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Caribbean leaders meet with Cuba's Fidel Castro to strengthen ties in the region

Caribbean leaders meet with Cuba?s to strengthen ties in the region
Category: caribbean Dated: 08/12/2005

Caribbean leaders meet with Cuban , Fidel Castro for the Caricom-Cuba Summit, held every 3 years, to discuss ways to further strengthen relations in the region.

Staff Writer : Email Newsdesk
Copyright © The Colourful Network

The heads of governments throughout the Caribbean will meet with Cuba today to discuss regional and international matters, including trade and development issues affecting the region.

Cuban president, Fidel Castro and his delegation, will meet with the 15 Caribbean Community (CARICOM) Secretariat* members, including Jamaican Prime Minister, P J Patterson, Trinidad and Tobago?s, Patrick Manning and their host, Prime Minister Owen Arthur in Bridgetown Barbados for the second Caricom-Cuba Summit.

Leaders are expected to re-enforce the strengthening ties between Cuba and its Caribbean community neighbours by further developing economic links in health, employment, education and culture.

Castro, who is to participate in the talks with Caribbean heads of states, will also endorse two multi-lateral agreements in relation to culture and health and an anti-terror document.

The Final Declaration is expected to demand the lifting of the blockade imposed on Cuba by the United States for the last 42 years.

In the run-up to the summit, Barbadian government stated the ?Caribbean Community has shown its solidarity with Cuba in calling for the removal of the trade embargo imposed by the United States.

It continued that despite being a Spanish-speaking country, ?Cuba and its CARICOM neighbours share a number of similarities and traditions.

?The country is steeped in cultural awareness, and its social, cultural and scientific development, as well as its primary health care system, education and world renowned sports programme are the envy of many countries.?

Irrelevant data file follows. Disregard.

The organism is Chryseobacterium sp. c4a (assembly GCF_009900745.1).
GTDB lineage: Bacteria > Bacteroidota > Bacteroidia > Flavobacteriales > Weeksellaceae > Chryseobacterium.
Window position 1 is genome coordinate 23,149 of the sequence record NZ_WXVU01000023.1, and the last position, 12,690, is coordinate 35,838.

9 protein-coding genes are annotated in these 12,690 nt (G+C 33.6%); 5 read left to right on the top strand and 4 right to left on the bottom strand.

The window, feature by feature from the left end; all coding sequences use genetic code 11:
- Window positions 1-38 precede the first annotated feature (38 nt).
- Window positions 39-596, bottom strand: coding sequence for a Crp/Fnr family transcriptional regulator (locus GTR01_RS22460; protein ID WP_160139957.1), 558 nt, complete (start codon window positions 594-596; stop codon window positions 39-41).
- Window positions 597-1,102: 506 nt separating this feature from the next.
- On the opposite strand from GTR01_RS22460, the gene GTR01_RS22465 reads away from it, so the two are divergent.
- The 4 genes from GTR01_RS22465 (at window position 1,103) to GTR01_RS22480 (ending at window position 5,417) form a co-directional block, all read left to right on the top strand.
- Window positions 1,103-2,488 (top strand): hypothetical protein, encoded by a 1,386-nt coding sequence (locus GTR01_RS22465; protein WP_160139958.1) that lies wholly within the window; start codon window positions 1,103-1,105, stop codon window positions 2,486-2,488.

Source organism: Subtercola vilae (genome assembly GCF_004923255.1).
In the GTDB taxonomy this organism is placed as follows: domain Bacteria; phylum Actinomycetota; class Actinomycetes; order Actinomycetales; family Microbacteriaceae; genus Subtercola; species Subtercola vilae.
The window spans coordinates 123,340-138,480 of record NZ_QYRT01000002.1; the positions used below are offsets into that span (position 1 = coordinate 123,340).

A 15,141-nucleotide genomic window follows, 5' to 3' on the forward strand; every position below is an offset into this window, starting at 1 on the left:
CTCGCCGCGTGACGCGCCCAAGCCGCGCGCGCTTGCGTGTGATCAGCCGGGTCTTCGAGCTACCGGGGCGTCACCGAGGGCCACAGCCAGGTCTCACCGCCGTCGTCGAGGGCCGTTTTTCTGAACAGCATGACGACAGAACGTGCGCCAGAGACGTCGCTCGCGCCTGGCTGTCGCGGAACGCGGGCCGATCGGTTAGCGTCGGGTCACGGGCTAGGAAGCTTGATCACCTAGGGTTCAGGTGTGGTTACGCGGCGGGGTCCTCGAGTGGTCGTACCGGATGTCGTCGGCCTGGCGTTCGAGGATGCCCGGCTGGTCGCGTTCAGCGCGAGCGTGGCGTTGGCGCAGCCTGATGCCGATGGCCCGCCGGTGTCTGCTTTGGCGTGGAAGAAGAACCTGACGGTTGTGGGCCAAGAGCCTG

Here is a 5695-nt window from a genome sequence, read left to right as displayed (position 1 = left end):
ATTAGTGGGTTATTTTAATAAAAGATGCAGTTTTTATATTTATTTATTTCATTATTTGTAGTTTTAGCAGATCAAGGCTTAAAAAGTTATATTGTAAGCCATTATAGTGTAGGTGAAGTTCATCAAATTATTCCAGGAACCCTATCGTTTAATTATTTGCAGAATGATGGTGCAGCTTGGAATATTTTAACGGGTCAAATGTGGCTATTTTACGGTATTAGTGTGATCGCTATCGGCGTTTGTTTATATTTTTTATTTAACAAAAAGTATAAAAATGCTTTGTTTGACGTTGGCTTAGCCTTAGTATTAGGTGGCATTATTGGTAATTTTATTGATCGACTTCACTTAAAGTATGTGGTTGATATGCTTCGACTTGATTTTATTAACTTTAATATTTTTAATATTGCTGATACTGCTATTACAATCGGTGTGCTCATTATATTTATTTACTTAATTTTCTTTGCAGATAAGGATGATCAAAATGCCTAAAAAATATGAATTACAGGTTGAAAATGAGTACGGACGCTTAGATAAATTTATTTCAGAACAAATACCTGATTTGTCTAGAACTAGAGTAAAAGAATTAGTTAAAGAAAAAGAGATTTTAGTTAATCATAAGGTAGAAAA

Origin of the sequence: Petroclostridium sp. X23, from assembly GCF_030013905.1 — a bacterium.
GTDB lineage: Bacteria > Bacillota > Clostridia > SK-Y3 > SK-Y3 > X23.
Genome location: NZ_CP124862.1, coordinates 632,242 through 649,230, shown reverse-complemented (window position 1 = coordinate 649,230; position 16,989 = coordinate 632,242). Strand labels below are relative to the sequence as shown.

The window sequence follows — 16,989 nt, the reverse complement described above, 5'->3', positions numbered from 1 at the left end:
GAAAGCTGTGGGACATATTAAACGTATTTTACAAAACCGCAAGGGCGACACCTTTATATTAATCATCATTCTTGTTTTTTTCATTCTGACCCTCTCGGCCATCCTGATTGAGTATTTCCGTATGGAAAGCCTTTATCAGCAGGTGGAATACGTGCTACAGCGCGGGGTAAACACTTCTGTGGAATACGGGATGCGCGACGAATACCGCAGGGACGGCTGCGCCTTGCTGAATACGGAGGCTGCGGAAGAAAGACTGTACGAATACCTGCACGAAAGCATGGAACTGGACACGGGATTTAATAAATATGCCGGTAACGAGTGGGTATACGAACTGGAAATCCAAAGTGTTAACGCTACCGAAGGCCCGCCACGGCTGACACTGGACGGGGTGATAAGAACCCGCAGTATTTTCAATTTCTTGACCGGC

In 2000 Caricom and Cuba had also signed an accord for the implementation of trade and economic cooperation to provide ?liberalisation of trade in both goods and services and collaboration in investment promotion, business facilitation and tourism development.

A push towards Caribbean Single Market (CSME) will be expected….

The Summit, which is held every three years, is in accord with the Havana Declaration, signed at the first Summit in Havana in 2002.

The agreement was to commemorate the 30th anniversary of the establishment of diplomatic relations between Cuba and the four independent islands at the time: Barbados, Guyana, Jamaica and Trinidad and Tobago.

Consequently the 8th December is now recognised throughout the region as Caricom-Cuba day.

This year?s theme at the 2-day discussions, is Strategies for Caribbean Human Development, and leaders will be expected to sign co-operation agreements relating to health and culture at the discussions, said CARICOM in a statement.

On Wednesday the region?s deputy ministers met for a session to finalise their main points of discussion before giving them to the Foreign ministers and leaders to review.

At the first summit, leaders agreed to push for regional integration. Over the past, the Caribbean community has benefited from Cuba?s education system, agriculture, science and technology, tourism, transport and trade and security and also medicine.

Reportedly over 10,000 people from the other islands undergone operation in Cuba correct their eyesight and 3,000 people are attending Cuban universities.

Another area of concern is expected to be the emergence of the Regional Development Fund (RDF), to help the region?s weaker economies to participate in the Caribbean Single Market (CSME) due to take effect in 2006.

It was hoped a mandate would be established at yesterday?s ministerial meeting, and an assessment will be produced to check the readiness for the single economy.

However, there has been reservation over the effectiveness of such an initiative as there appears to be no definite political integration, whilst members still operate independently as states within the Caribbean community, reported the Jamaica Observer.

Haiti?s presidential and parliamentary elections, which are scheduled for 2006, will also come into focus, as there are proposals to send a joint Caricom-African Union delegation to visit the island in the upcoming weeks to pave the way for free and fair elections.

*The Caribbean Community (CARICOM) Secretariat consists of Antigua and Barbuda, Bahamas, Barbados, Belize, Dominica, Grenada, Guyana, Haiti, Jamaica, Montserrat, Saint Lucia, Saint Kitts and Nevis, Saint Vincent and the Grenadines, Surinam and Trinidad and Tobago, Anguilla, Bermuda, British Virgin Islands, Cayman Islands.


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